Belgium, which has scored a World Cup-high 14 goals, has had nine different players score at least one. Romelu Lukaku is joint-second with Cristiano Ronaldo with four goals, while Eden Hazard — with two markers — is the only other Belgium player with more than one.

The Red Devils’ only previous semifinal appearance was a 2-0 defeat to eventual champion Argentina in Mexico City in 1986.

HOW THEY GOT HERE

France
June 16 — France 2, Australia 1 (Griezmann 58′ (PK), Jedinak 62′ (PK), Behich 81′ (og))
June 21 — France 1, Peru 0 (Mbappe 34′)
June 26 — France 0, Denmark 0
June 30 — France 4, Argentina 3 (Griezmann 13′ (PK), Di Maria 41′, Mercado 48′, Pavard 57′, Mbappe 64′, Mbappe 68′, Aguero 90+3′)
July 6 — France 2, Uruguay 0 (Varane 40′, Griezmann 61′)

Belgium
June 18 — Belgium 3, Panama 0 (Mertens 47′, Lukaku 69′, 75′)
June 23 — Belgium 5, Tunisia 2 (Hazard 6′ (PK), Lukaku 16′, Bronn 18′, Lukaku 45+3′, Hazard 51, Batshuayi 90′, Khazri 90+3′)
June 28 — Belgium 1, England 0 (Januzaj 51′)
July 2 — Belgium 3, Japan 2 (Haraguchi 48′, Inui 52′, Vertonghen 69′, Fellaini 74′, Chadli 90+4′)
July 6 — Belgium 2, Brazil 1 (Fernandinho 13′ (og), De Bruyne 31′, Augusto 76′)

FORMATIONS

Each team is expected to make one change, though Belgium’s is enforced since Thomas Meunier must serve a one-match ban for his two yellow cards accrued in the first five matches.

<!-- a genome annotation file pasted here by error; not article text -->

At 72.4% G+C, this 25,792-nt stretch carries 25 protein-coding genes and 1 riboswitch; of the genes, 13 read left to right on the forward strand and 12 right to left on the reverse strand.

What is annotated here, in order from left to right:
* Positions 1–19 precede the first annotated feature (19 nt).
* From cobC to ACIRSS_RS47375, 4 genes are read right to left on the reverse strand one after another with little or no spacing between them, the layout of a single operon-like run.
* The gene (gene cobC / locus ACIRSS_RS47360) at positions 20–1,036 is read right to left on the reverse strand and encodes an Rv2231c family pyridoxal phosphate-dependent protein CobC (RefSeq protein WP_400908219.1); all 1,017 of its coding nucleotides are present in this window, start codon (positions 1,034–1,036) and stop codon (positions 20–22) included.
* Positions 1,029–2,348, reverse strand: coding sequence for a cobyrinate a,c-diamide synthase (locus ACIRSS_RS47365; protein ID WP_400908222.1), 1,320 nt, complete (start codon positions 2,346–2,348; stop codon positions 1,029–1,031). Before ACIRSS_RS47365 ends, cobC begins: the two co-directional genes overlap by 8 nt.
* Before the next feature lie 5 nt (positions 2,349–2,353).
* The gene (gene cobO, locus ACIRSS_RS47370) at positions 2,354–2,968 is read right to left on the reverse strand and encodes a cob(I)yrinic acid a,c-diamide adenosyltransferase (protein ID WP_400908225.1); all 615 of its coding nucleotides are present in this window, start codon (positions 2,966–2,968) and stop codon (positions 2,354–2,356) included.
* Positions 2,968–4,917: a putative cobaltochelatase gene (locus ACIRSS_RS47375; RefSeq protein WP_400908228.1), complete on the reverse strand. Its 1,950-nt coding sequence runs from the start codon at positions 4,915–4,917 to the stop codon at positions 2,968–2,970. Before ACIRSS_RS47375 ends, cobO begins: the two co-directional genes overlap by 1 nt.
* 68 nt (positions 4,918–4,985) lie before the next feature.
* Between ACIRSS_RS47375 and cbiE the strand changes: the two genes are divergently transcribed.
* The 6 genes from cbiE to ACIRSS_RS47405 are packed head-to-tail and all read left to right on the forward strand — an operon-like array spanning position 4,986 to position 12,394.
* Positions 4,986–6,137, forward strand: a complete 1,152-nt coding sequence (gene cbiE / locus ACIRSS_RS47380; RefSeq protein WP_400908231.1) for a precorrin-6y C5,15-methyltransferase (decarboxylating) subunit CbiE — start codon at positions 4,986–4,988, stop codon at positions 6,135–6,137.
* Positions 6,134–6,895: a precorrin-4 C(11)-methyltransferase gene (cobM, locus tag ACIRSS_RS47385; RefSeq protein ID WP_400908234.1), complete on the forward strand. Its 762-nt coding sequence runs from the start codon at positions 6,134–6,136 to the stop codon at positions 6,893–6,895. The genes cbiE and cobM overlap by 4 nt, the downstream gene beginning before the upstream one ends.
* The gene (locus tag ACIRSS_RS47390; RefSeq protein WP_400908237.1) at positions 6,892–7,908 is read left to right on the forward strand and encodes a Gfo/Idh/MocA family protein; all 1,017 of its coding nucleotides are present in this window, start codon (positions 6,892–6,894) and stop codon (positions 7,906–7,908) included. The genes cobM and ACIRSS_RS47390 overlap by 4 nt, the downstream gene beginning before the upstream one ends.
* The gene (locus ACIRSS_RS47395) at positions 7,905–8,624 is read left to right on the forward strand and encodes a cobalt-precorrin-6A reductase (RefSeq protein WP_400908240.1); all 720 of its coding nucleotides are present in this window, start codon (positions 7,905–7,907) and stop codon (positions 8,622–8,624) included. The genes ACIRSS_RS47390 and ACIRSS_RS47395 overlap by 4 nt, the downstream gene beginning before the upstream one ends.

Matuidi is expected to be restored to France’s starting XI after serving a one-match ban for a pair of bookings. He will be flanked by Kante, and that pairing allows Pogba to move up to a more attacking role in the midfield to serve as a link with Griezmann, Kylian Mbappe and target forward Olivier Giroud.

Martinez has a more challenging decision in replacing Meunier, with Dries Mertens likely the choice over Yannick Carrasco on that right flank because of his creativity and pace. If Carrasco is restored on the left side, Belgium could switch Chadli to the right and utilize a 4-4-2 formation.

Fellaini and Axel Witsel will try to be a shutdown pair in the midfield to take some of the defensive pressure off playmakers De Bruyne and Eden Hazard.

INJURIES AND INELIGIBLES

With Matuidi back in the fold, everyone is eligible, and Les Bleus have not reported any injuries. Belgium should have everyone available save the suspended Meunier.

PLAYERS TO WATCH

France – N’Golo Kante (MF)

A maestro of midfield disruption, Kante is no stranger to Belgium’s trident of offense — Hazard is his teammate at Chelsea while both Lukaku and De Bruyne represent both sides of Manchester in the Premier League. If he is unable to disrupt the trio through the middle third, the Red Devils would able to flow through the middle on their lethal counterattack. If he can, Kante becomes the originator of a transition offense that could strike quickly through Mbappe, Pogba and Griezmann.